Graduate student playwrights Nkenna Akunna, Seayoung Yim and Christopher Lindsay were recognized with national awards for writing creative scripts that tackle difficult subjects such as racism, misogyny and “fatphobia.”
A project by two Ph.D. candidates in American studies was awarded $220,000 from the U.S. National Park Service to shed light on the stories of lesser-known Japanese American internment camps from New Mexico to Alaska.
The University’s public art collection will host British artist Rebecca Warren’s huge bronze sculpture, a comment on gender, identity and the role of monuments in public space, for the next five years.
A Carnegie Fellowship will provide support for Françoise Hamlin, an Africana studies and history scholar, to write a book on the risks that young people assumed on the front lines of the civil rights movement.
Rebecca Schneider will draw on the history of the trans-Atlantic slave trade, performance traditions in the Caribbean and the South, and Black feminist thought to understand how performance is linked to oceanic history.
In the face of the pandemic, the Brown University-based National Student Support Accelerator will work with schools and tutoring organizations to expand access to tutoring for socioeconomically disadvantaged students.
“African American Political Thought,” co-edited by Brown political scientist Melvin Rogers, reveals the outsize impact many Black thinkers, from Frederick Douglass to Angela Davis, have had on American society.
Brown University, Williams College and the Mystic Seaport Museum scholars will use maritime history as a basis for studying the relationship between European colonization, dispossession of Native American land and racial slavery.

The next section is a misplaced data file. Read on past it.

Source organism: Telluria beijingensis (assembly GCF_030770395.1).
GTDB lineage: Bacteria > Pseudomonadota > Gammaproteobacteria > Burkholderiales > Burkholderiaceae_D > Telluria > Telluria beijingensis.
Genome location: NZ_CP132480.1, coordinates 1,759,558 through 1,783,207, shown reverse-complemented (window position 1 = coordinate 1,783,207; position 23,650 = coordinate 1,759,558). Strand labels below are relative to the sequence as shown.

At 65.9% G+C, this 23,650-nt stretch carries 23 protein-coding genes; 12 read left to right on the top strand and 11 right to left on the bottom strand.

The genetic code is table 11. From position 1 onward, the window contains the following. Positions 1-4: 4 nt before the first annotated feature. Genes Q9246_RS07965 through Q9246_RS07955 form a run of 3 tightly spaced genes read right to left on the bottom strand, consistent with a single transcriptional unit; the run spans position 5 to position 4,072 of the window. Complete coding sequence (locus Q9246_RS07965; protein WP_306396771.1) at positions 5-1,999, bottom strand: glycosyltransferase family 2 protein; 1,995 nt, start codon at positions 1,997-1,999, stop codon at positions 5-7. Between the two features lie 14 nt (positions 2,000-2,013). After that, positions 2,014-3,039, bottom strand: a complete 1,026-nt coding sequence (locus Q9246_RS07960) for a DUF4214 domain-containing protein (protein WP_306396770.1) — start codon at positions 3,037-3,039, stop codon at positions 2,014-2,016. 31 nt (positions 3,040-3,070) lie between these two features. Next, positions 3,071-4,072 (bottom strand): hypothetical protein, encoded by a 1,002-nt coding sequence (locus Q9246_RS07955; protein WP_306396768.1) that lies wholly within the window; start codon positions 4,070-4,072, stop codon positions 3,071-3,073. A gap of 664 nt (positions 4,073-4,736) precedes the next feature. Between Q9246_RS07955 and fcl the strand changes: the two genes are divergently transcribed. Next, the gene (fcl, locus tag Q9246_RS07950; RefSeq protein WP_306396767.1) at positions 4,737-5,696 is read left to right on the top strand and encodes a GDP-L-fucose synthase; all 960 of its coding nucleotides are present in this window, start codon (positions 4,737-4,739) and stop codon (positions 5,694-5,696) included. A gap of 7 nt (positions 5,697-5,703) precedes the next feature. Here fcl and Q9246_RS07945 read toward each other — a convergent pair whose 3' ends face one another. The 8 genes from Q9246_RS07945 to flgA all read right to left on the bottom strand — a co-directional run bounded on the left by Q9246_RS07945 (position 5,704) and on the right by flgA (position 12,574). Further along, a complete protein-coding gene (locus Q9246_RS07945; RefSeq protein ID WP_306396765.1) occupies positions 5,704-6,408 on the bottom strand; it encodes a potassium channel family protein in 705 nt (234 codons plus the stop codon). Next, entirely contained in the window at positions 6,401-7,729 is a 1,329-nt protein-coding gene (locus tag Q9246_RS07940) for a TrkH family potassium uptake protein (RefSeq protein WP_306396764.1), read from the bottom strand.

To celebrate the topping-off of its future hub for performing arts scholarship, University leaders joined construction workers and key project partners for a live-streamed virtual ceremony complete with on-site drone footage.
As artistic director, Hoffman will curate arts programming, including work by students, faculty and external artists and organizations, building the visibility and quality of arts programming at the University.
A Sawyer Seminar grant from the Andrew W. Mellon Foundation will fund a series of Brown University-based events and community partnerships focused on migration from and within Latin America and the Caribbean.
Renée Ater, who has conducted pathbreaking research at the intersection of race, public art and national identity, will teach courses and create a born-digital scholarly publication as a visiting associate professor of Africana studies at Brown.
“Trouble of the World,” by visiting faculty member Zach Sell of Brown University, demonstrates that American slavery transformed labor and production practices around the world, even in places where slavery was abolished.
Students in an American studies course at Brown worked with the Lippitt House Museum to create a digital exhibition chronicling the history of women’s suffrage and voting rights in Rhode Island and beyond.